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Utah Businesses Face Difficult Decision On Mask Requirements

BOUNTIFUL, Utah — Now that the statewide mask mandate has ended, many businesses have been left in a tight spot — should they continue to require masks? Either way, store owners found they can’t make everyone happy.

Many local stores along Bountiful Main Street went out of business after the pandemic hit and store owners have had to keep that in mind when deciding whether to require masks. 

Gary Wight has measured suits and tuxes at his shop, Latter Day Suits & Formal Affair, for nearly 40 years. Now, he’s one of only a few businesses left on his block.

“Last April, I did $900 worth of business for the whole month. I got scared,” said Wight.

Wight has a decision to make should he continue to require masks or not? Either way, he risks upsetting customers.

“I’m going to ask everyone to wear a mask until we can see that we’re over the hill,” said Wight.

Just down the street, Pat’s Dancewear will also require masks in the store, at least until all employees are vaccinated and maybe longer.

“Our business includes fitting shoes, which requires close contact. It requires touching people. You’re face-to-face a lot and so we just don’t feel like that’s a safe atmosphere at this point,” said owner Pat Troseth.

Troseth said they haven’t had many issues, and most customers have been very kind about the mask requirement, but not all.

“We did get some email replies that thought we were wrong and that they would never shop here again,” said Troseth. “One came back and said wonderful, they liked it, but the others were very negative.”

“We’ve really struggled with this. It was something we put a lot of thought into,” said Angie Werrett, owner of Classy Chassis, a beauty supply store a few doors down.

After interviewing their customers, Classy Chassis decided to make masks optional.

Some shoppers said they appreciated the choice.

“When I didn’t see the sign saying masks are required or face coverings are required, I actually went ‘yes, I don’t have to wear a mask.’ So I was really grateful that I had that option,” said Katherine Atkinson.

No matter what these businesses choose, they hope their customers will understand and keep coming back after what’s been a very difficult year.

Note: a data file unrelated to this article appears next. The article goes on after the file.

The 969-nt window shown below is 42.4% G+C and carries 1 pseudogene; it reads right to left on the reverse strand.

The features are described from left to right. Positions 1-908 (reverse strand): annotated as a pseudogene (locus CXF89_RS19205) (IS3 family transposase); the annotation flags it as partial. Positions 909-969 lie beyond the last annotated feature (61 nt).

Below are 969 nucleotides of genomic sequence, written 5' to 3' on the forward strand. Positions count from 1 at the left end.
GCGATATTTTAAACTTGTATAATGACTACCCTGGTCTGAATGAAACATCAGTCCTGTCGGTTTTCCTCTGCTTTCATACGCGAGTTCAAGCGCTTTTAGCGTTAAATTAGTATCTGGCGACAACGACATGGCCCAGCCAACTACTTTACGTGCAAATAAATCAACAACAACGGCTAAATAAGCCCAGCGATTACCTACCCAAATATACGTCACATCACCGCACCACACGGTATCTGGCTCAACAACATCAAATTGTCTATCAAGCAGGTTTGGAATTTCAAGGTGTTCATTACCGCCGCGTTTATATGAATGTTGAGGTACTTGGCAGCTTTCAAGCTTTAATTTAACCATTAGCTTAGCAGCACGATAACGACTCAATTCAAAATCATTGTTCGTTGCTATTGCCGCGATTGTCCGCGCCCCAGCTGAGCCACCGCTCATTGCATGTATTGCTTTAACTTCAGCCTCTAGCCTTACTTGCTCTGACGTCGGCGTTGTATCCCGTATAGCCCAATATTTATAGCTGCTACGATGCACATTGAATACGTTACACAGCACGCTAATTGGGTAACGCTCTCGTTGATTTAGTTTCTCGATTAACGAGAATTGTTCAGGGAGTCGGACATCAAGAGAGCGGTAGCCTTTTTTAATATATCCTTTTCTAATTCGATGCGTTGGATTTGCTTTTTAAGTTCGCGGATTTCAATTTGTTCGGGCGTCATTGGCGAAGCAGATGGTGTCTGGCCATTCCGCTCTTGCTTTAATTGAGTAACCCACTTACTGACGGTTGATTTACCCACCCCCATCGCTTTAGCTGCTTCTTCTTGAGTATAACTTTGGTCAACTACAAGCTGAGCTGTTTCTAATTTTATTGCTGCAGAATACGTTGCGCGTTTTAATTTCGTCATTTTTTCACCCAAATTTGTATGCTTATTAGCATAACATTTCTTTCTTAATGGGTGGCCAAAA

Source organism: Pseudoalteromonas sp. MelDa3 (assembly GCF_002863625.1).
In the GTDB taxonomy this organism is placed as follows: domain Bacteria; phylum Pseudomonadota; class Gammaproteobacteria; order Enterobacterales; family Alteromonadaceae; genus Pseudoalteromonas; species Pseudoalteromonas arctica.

“I’m just happy to be here. I’m happy to still be in business,” said Wight.

“It’s been really rough, but I just hope at some point, people remember why they fell in love with Bountiful and come back,” said Werrett. “I’m getting teary-eyed, but yeah, we’re just hoping, hoping it comes back.”

Governor Spencer Cox still urged people to wear masks, but under the new law that went into effect on Saturday, the state won’t tell businesses whether to require them or not.


Coronavirus Resources

Have you or a family member been affected by coronavirus issues in Utah? KSL wants to hear from you. Contact KSL by emailing social@ksl.com.

Click here to sign up for a vaccine and here to see how Utah’s vaccine rollout is progressing.

The latest COVID-19 stories from KSL can be found here.

How do I prevent it?

The CDC has some simple recommendations, most of which are the same for preventing other respiratory illnesses or the flu:

  • Avoid close contact with people who may be sick
  • Avoid touching your face
  • Stay home when you are sick
  • Cover your cough or sneeze with a tissue and then throw the tissue in the trash
  • Wash your hands often with soap and water for at least 20 seconds, especially after going to the bathroom, before eating, and after blowing your nose, coughing or sneezing. Always wash your hands with soap and water if your hands are visibly dirty.
  • If soap and water are not readily available, use an alcohol-based hand sanitizer with at least 60% alcohol.

The CDC recommends wearing cloth face coverings in public settings where other social distancing measures are difficult to maintain (e.g., grocery stores and pharmacies), especially in areas of significant community-based transmission.

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